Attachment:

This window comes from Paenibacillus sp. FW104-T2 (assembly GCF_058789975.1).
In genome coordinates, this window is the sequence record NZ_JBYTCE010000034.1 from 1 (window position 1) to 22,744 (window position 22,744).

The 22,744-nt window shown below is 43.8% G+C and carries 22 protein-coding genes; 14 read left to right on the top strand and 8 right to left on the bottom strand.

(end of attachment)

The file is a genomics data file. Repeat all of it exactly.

This window comes from Paenibacillus sp. FW104-T2 (assembly GCF_058789975.1).
In genome coordinates, this window is the sequence record NZ_JBYTCE010000034.1 from 1 (window position 1) to 22,744 (window position 22,744).

The 22,744-nt window shown below is 43.8% G+C and carries 22 protein-coding genes; 14 read left to right on the top strand and 8 right to left on the bottom strand.